Personal Space: How Can It Benefit Your Mental Health?


Humans are wired to be social beings and need to be around others. Otherwise, our energy and health can suffer. But even the biggest extrovert needs some time and space alone, which can sometimes be hard to come by. Having space we can call our own where we can unwind is key to maintaining quality mental health.

But the good news is, that you can soon have a personal space to call your own with a few suggestions and tips.

Two types of personal space

According to experts, there are two types of personal space. First, each of us has a zone of space around us-a, a type of buffer against a safety that we try to maintain concerning others. The amount of space between other people in our lives and us often depends on our relationship with them. And the smaller the space, the closer the relationship.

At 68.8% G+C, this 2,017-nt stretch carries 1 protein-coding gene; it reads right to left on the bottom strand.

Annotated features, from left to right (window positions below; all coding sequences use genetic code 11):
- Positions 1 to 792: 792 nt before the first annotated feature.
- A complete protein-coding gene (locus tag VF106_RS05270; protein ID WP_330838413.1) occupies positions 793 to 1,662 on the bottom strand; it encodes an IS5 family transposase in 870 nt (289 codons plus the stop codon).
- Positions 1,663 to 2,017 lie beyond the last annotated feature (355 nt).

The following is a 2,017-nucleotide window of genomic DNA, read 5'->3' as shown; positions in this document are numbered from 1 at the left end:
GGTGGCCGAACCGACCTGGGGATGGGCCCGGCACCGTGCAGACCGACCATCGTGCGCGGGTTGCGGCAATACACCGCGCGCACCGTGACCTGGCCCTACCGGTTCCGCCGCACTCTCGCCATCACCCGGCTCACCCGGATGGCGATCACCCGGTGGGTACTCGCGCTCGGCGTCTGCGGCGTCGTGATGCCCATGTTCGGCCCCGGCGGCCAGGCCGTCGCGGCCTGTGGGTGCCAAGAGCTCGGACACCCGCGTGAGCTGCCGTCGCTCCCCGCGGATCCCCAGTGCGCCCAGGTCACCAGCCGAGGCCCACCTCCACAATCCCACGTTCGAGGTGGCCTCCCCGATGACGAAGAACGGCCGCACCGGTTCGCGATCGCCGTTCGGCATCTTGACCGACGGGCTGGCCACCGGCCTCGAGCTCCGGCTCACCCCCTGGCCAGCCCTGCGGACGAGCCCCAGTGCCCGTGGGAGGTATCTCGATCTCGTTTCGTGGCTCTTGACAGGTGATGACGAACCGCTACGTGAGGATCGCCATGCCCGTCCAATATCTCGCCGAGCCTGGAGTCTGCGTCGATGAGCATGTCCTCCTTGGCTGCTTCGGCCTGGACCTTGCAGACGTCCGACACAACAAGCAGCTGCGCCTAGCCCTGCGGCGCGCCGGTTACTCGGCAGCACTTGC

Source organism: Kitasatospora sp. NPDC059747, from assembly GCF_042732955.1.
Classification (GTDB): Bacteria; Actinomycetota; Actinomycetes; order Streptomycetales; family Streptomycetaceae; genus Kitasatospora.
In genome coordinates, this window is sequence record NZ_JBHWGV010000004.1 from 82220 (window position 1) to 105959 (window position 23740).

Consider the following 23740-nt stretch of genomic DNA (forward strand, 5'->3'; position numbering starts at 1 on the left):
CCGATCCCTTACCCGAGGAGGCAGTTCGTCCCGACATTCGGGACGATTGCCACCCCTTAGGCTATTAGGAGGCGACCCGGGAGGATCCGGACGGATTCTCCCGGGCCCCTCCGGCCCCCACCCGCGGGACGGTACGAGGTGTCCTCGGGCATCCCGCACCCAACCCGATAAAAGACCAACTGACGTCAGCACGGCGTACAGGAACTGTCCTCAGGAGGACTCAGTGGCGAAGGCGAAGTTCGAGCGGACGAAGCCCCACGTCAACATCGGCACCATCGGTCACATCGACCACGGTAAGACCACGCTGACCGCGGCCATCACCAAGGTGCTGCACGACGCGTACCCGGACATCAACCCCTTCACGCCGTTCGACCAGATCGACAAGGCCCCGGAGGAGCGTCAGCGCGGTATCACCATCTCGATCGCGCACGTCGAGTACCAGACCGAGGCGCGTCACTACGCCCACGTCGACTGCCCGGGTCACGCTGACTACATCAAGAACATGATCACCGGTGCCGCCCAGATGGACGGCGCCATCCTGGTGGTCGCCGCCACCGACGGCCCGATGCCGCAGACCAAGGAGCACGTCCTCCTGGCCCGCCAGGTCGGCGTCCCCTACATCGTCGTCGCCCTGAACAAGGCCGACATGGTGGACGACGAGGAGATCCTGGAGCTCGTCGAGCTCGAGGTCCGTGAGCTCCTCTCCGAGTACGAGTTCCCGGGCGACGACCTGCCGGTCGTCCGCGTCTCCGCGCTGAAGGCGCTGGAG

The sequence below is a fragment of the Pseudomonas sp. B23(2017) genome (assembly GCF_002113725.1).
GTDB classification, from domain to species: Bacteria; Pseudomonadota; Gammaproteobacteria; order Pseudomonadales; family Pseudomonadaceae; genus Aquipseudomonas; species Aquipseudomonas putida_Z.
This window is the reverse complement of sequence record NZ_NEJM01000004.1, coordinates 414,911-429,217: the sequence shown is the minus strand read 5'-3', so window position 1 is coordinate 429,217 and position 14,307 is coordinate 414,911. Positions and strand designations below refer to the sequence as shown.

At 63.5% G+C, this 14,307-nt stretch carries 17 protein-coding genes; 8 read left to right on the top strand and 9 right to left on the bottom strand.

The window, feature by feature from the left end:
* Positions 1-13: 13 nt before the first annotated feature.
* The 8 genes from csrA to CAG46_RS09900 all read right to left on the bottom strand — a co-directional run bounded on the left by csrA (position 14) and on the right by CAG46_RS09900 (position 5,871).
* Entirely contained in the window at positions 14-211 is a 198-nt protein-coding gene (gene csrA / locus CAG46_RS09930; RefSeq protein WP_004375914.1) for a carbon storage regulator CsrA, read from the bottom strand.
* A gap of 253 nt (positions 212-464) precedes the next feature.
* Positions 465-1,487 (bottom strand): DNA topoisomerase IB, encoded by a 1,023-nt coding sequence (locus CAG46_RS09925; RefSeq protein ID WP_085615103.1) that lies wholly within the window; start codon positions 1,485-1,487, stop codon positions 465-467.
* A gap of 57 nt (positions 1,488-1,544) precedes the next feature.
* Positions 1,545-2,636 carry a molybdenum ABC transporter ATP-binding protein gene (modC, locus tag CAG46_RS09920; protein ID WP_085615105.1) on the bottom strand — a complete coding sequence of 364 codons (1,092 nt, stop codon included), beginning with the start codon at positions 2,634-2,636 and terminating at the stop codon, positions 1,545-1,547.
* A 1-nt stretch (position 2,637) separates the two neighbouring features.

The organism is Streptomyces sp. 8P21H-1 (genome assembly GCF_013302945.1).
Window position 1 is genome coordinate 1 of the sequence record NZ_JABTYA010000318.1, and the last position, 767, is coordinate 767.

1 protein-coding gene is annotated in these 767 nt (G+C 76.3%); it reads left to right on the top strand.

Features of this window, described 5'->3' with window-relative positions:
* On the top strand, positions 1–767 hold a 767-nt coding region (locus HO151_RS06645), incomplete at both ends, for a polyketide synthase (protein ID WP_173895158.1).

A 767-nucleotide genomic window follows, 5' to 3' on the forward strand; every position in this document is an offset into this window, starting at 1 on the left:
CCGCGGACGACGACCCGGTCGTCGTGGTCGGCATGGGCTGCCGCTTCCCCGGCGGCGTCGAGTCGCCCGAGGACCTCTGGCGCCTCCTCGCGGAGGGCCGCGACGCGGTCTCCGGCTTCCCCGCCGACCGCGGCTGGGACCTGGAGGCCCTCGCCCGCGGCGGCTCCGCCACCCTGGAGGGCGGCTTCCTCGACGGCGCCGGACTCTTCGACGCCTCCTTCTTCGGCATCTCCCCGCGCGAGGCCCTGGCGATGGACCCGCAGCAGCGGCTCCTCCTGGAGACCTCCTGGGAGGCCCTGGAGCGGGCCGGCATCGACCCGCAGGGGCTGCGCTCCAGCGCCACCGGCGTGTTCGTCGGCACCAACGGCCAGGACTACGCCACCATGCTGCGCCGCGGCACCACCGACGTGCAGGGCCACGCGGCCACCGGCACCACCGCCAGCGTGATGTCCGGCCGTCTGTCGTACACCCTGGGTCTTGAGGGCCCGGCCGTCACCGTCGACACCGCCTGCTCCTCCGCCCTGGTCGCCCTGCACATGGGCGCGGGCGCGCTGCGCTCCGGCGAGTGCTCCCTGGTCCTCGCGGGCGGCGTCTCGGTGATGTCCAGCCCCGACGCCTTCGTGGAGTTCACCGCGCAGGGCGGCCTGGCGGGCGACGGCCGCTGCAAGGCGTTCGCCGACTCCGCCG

This sort of protective space is present in people and many other animals. It serves as a ‘defense mechanism’ for avoiding potential threats and predators. And for social animals like people, it’s a fundamental part of organizing our interactions with one another.

The second type of personal space is our part of the world we think of as our own. It’s a private space that can be a part of your home, office, bedroom, or somewhere you can spend time alone. As we’ve been spending more time indoors due to the pandemic, that space came across a few challenges.

The importance of personal space

Our senses of personal space are continuously being challenged. From open-plan offices at work to apartments with thin walls to people playing loud music on the train, our personal space is threatened in multiple ways daily, which ultimately increases our stress levels.

A recent study found that people who work in open-plan office spaces are more prone to take short bouts of sick leave than others who don’t. Women, in this case, were particularly affected.

Researchers suggest it may be due to our immune systems and how they’re negatively affected by stressors, such as lack of privacy and excess noise, which aren’t uncommon to find in open-plan layouts.